Rewind: Warriors unwilling to accept defeat against Suns

Rewind: Warriors unwilling to accept defeat against Suns
February 9, 2014, 9:15 am
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The Warriors were clobbered by the Suns on the boards, 45-34, being  without their two best rebounders. (AP IMAGES)

"He was shooting like 30-something (percent) from the 3-point line and he made 6 of 7. And I’d say all but two were contested, so it’s tough."

-Stephen Curry on Goran Dragic

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Mark Jackson likes to say his Warriors are a "no-excuse'' team, that no matter the circumstances, there always is a path to victory. Their quest is to find it.

The coach said it again after the Warriors' 122-109 loss to the Suns on Saturday night in Phoenix, and I understand his thinking. He wants to instill a willful mentality. He does not want to open the door, even slightly, to the thought of surrender.

[RELATED: Dragic dominates as Warriors fall to Suns]

But the Warriors, clearly diminished by the loss of center Andrew Bogut and power forward David Lee, didn't so much surrender as they were overrun. The Suns were bigger, and played to their size. They were deeper, and used that advantage to own the glass and run at every opportunity.

The Warriors (30-21) would have needed an extraordinary effort to beat such odds.

And yet they mimicked their coach with their unwillingness to accept it.

“We have to get it done,'' said forward Harrison Barnes, who scored 23 points in doing his part to replace Lee's offense. "When we go into the postseason there’s injuries that happen, and we can’t say, ‘Oh we don’t have this person, we don’t have that person.’ We just have to find a way to get it done and we didn’t do it tonight.”

[RELATED: Warriors still learning to handle success]

Another reason Phoenix (30-20) was superior: Goran Dragic was the best player on the floor, with 34 points and 10 assists. Jackson tried three different defenders and even resorted to some zone. Nothing worked, as the point guard busted open a tight game with a 3-pointer that gave the Suns a 107-100 lead with 6:56 left, seemingly taking the air out of the Warriors.

"It wasn’t like we played bad defense on any of those shots,'' Warriors point guard Stephen Curry said. "He was shooting like 30-something (percent) from the 3-point line and he made 6 of 7. And I’d say all but two were contested, so it’s tough. They were dagger shots, a big-time player made big-time shots so we’ll tip our cap to him.”

Dragic scored another 10 points after his big 3-pointer, while the Warriors totaled 9. Curry, brilliant so often lately, finished with a team-high 28 points but was scoreless in the final quarter.

"He got it going and he’s a guy that, I talked about before the game, he’s got a case to be made that he should be in the All-Star Game – the way he’s playing,'' Jackson said of Dragic. "He’s making great decisions out there, whether it be scoring for himself or making plays and he made it tough on our defense.”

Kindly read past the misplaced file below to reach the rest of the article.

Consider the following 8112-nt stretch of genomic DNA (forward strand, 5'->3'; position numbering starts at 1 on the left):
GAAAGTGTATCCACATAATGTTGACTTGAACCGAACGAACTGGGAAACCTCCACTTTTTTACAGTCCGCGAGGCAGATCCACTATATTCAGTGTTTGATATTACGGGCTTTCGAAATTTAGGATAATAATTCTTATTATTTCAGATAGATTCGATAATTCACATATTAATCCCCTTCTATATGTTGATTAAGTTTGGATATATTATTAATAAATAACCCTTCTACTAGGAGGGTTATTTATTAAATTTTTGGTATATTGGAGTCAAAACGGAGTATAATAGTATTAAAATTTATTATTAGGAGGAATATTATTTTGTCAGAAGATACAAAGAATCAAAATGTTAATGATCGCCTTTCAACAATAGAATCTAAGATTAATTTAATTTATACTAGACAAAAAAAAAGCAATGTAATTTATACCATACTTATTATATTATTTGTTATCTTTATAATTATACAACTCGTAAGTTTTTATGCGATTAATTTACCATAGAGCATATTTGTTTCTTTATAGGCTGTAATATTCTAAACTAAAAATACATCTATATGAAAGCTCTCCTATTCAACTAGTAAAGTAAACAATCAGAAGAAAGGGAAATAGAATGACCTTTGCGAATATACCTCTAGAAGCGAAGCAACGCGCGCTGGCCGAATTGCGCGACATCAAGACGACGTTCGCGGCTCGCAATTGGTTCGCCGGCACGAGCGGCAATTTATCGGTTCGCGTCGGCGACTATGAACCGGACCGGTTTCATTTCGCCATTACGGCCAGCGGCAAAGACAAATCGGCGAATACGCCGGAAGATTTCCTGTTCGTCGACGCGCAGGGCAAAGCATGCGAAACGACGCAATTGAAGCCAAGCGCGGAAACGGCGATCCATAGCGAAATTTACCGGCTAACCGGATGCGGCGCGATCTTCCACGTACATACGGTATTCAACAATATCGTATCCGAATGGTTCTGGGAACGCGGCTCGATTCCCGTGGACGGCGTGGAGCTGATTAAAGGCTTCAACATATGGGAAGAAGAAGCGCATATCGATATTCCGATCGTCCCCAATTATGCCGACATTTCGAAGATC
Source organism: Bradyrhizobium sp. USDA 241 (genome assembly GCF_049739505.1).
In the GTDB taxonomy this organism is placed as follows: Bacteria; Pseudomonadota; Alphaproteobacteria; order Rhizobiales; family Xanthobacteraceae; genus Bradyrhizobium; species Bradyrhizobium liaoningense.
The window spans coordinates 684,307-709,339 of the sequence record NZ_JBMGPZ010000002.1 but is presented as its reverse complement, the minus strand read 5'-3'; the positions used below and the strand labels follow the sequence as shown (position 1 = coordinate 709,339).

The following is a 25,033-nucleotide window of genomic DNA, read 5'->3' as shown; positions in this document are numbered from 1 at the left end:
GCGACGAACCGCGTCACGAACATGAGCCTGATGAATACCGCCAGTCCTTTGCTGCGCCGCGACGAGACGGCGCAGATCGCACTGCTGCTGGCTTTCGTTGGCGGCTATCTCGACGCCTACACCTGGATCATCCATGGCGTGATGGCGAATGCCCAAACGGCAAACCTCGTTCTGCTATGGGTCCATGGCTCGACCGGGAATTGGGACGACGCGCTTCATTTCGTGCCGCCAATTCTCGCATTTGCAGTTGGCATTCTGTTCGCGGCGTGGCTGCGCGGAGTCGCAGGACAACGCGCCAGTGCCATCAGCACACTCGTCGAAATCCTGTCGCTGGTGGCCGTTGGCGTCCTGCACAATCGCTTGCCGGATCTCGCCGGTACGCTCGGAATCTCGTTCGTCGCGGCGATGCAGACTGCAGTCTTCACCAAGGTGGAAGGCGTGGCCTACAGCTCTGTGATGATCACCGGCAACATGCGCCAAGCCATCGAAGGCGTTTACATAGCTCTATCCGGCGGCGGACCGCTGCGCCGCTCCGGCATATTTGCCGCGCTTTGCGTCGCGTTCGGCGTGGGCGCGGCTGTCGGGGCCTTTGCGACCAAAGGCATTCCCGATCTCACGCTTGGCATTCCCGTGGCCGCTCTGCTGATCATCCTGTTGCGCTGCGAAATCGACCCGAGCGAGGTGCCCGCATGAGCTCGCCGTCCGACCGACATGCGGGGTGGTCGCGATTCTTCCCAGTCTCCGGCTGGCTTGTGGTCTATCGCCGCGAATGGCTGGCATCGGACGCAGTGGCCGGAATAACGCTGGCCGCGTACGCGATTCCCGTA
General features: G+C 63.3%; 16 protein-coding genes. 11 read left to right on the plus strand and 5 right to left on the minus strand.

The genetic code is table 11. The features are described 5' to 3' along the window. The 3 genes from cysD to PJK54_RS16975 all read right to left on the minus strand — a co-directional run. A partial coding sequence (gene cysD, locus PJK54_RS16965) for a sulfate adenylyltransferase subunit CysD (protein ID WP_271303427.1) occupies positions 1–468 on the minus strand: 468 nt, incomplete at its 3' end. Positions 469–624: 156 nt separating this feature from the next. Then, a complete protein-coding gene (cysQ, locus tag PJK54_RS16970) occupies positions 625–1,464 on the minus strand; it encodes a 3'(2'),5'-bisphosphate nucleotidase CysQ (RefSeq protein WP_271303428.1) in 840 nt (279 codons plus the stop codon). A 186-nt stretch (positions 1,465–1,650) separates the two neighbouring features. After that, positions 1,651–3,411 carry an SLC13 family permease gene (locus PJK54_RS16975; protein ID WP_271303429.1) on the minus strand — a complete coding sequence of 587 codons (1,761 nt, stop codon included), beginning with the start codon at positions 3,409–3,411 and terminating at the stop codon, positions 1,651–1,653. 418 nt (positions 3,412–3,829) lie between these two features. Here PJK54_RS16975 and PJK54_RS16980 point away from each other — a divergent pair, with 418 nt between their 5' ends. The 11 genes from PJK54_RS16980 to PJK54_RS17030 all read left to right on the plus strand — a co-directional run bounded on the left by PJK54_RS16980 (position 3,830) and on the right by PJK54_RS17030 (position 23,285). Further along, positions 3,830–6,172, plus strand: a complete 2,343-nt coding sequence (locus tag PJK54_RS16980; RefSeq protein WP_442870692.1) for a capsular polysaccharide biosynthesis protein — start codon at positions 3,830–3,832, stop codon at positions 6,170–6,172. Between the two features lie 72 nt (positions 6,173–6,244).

The Warriors were clobbered on the boards, 45-34, without their two best rebounders. And without Bogut there protecting the paint, they were victimized by numerous Suns attacking the rim, particularly in the second half, when Phoenix shot 62.8 percent.

"Obviously (we were) missing those guys,'' Jackson said of Bogut and Lee. "But we still have more than enough to win ball games. Give (the Suns) credit, they played extremely well. They’re a very good offensive team, they spread you out and they make plays – it’s especially tough when they have it going.''

Without Bogut and Lee, the Suns had it going Saturday, and it was enough to block the Warriors' path to victory. No excuses, just defeat at the hands of a team that was better equipped on this particular night.

THE GOOD: Barnes, at long last, may be back. After spending the better part of the last two months flailing about in search of his game, he was outstanding on offense, scoring 23 points on 9-of-15 shooting. He was the main reason the Warriors bench outscored that of Phoenix 36-22.

THE BAD: Aside from Iguodala, who snagged a team-high eight, the rebounding was atrocious. The Suns were bigger and longer, but rebounding is as much about desire as it is about size. Phoenix forward P.J. Tucker, at 6-foot-6, 230 pounds, grabbed a game-high 15.

The Warriors, who ranked No. 2 in the league in second-half field-goal-percentage defense (41.2 percent), allowed Phoenix to shoot 62.8 percent after halftime.

THE TAKE: This was a game in which the no-excuse Warriors needed spectacular defensive effort and uncommon rebounding to prevail. Neither materialized. They needed a strong game from Draymond Green and didn't get it. They needed a way to stop Dragic, who refused to be stopped. The Warriors didn't blow this one; it was taken from them.

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